Yeast Infection is a fungal infection of any of the Candida species, of which Candida albicans is probably the most common.
Yeast organisms are always present in all people, but are usually prevented from “overgrowth” by naturally occurring microorganisms.
At least three quarters of all women will experience candidiasis at some point in their lives. The Candida albicans organism is found in the vaginas of almost all women and normally causes no problems.
However, when it gets out of balance with the other “normal flora”, such as lactobacilli, which can also be harmed by using douches, an overgrowth and symptoms can result. The use of oral contraceptives and some antibiotics, and diabetes mellitus can lead to an increased incidence in yeast infections.
The most common symptoms are itching and irritation of the vagina and/or vulva, and a whitish or whitish-gray discharge that may have a “yeasty” smell like beer or baking bread. It may resemble cottage cheese.
Many women mistake the symptoms of the more common bacterial vaginosis for a yeast infection. In a 2002 study published in the Journal of Obstetrics and Gynecology, only 33 percent of women who were self treating for a yeast infection actually had a yeast infection. Instead they had either bacterial vaginosis or a mixed-type infection. Currently, bacterial vaginosis can only be diagnosed during a doctor’s visit.
Candidiasis is alleged to be successfully treated either with home remedies or, in the case of a more severe infection, with either over the counter or prescription antifungal medications. Home remedies for candidiasis include the consumption or direct application of yogurt, which contains lactobacillus, “friendly” bacteria that kill yeast, acidophilus tablets or salves, and even lightly crushed cloves of garlic, which yield allicin, an antifungal. Boric acid has also been used to treat yeast infections when gelcaps are filled with boric acid powder and two are inserted at bedtime for three to four nights. Another remedy is to douche with a weak mix of “Baking” soda in water (1 teaspoon to 1 cup). Baking soda is alkaline and changes the vagina’s acidity temporarily to a higher alkaline environment in which candida cannot survive.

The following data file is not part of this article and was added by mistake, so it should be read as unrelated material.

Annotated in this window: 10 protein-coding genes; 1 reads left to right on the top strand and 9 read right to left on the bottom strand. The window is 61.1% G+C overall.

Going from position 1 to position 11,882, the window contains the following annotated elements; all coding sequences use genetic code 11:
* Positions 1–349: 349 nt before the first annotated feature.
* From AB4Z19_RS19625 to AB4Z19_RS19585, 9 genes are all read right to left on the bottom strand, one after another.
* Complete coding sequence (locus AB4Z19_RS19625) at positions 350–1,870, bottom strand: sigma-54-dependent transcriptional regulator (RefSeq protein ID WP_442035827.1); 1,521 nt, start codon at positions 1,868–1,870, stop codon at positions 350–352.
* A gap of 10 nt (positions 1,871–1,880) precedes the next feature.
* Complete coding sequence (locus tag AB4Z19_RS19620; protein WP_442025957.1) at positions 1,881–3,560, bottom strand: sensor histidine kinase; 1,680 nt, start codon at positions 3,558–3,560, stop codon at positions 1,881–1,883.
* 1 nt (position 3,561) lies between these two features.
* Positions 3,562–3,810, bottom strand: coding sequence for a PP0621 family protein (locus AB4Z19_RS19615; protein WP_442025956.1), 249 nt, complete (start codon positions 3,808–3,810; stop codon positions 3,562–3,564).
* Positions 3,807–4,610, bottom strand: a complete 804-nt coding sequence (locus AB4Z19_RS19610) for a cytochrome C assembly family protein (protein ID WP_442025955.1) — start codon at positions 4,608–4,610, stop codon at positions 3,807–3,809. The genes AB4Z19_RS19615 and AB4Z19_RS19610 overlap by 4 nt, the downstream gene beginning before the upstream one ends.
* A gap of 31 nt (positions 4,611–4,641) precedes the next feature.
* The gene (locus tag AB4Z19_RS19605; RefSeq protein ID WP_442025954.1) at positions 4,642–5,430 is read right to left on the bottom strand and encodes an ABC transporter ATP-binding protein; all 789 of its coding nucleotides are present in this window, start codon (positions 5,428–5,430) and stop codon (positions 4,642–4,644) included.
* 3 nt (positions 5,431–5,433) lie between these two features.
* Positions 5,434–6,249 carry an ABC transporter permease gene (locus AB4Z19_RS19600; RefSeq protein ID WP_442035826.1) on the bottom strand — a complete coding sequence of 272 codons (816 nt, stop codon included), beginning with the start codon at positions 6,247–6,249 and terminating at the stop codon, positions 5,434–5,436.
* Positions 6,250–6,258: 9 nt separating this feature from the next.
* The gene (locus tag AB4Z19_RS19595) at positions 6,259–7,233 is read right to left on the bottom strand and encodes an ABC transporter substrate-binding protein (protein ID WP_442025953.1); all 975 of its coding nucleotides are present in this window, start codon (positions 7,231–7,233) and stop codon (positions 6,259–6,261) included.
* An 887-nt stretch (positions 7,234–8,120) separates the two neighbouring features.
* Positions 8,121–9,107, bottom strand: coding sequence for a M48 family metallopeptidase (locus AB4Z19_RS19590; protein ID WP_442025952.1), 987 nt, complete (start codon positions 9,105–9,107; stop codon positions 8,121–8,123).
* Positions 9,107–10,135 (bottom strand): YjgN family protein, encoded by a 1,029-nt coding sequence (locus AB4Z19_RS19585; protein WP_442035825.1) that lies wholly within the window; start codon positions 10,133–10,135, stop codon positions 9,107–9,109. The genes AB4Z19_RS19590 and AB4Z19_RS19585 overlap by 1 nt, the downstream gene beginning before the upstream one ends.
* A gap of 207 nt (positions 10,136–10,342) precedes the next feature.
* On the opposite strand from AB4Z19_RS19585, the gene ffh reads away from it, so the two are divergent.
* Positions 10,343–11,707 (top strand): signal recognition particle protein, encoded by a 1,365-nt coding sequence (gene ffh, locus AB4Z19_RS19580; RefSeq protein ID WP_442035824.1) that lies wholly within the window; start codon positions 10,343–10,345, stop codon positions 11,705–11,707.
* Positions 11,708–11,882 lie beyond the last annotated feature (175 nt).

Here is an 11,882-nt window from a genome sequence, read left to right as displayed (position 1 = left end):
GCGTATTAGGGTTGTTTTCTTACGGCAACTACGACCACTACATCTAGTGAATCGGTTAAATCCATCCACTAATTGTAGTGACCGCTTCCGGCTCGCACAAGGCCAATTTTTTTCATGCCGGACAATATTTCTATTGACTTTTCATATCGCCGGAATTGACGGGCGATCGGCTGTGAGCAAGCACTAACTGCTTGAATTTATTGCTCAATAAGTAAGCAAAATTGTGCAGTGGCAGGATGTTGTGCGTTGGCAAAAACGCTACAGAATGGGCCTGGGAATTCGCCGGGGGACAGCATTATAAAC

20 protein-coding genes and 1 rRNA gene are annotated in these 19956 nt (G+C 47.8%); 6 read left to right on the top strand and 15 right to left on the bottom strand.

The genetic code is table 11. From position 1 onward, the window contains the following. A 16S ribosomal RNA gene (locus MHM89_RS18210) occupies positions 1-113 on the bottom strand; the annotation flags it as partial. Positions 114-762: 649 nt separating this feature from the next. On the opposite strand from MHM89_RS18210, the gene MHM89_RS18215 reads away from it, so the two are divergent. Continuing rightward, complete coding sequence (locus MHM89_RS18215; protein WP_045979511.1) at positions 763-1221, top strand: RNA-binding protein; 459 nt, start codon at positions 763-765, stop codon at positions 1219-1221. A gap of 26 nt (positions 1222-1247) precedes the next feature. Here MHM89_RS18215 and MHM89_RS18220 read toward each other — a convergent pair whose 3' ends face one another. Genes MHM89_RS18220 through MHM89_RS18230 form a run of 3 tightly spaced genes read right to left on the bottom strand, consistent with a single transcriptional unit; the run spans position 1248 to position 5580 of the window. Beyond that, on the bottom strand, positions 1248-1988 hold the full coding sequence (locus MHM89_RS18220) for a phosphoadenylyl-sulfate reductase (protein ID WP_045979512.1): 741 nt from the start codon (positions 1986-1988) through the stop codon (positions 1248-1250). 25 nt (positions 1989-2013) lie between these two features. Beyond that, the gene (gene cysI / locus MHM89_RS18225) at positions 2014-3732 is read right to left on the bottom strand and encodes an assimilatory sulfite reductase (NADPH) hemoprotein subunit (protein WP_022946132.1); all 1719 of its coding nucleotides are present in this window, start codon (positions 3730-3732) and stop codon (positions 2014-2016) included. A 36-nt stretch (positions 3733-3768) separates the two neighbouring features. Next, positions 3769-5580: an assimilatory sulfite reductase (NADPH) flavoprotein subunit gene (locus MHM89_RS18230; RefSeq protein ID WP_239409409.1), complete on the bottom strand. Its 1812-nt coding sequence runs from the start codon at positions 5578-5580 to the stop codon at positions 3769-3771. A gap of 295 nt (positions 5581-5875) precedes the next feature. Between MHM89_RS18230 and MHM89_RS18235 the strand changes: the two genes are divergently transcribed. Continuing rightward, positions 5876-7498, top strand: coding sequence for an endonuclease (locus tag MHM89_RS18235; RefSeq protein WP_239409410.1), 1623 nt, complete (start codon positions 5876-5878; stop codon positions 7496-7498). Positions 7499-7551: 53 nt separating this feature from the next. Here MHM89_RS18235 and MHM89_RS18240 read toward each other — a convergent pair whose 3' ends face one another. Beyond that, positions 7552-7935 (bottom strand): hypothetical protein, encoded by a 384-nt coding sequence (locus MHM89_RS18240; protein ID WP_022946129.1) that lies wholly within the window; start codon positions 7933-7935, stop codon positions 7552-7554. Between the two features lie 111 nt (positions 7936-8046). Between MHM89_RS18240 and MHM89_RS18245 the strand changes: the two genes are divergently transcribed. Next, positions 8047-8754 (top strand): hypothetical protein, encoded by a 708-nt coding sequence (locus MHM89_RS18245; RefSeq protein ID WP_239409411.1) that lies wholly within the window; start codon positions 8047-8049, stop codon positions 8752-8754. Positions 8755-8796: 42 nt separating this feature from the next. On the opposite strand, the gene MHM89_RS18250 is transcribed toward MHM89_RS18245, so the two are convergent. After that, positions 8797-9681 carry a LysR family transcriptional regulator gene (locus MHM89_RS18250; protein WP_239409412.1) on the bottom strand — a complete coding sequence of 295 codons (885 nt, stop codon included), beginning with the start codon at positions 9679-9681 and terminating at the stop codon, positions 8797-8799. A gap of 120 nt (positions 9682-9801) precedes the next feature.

While home remedies can offer relief in minor cases of infection, seeking medical attention can be necessary because the extent of the infection sometimes cannot be judged well by the sufferer. Prescription medication is often the only solution to an infection; the antifungal drugs commonly used to treat candidiasis are topical clotrimazole, topical nystatin, fluconazole, topical ketoconazole. In severe infections, generally in hospitalized patients, amphotericin B, caspofungin, or voriconazole may be used. These medications are not effective against the more common bacterial vaginosis.
Disclaimer – While every effort has been made to provide accurate information, the information presented here should not be interpreted as medical advice. Please talk to your doctor for more information about Yeast Infection.
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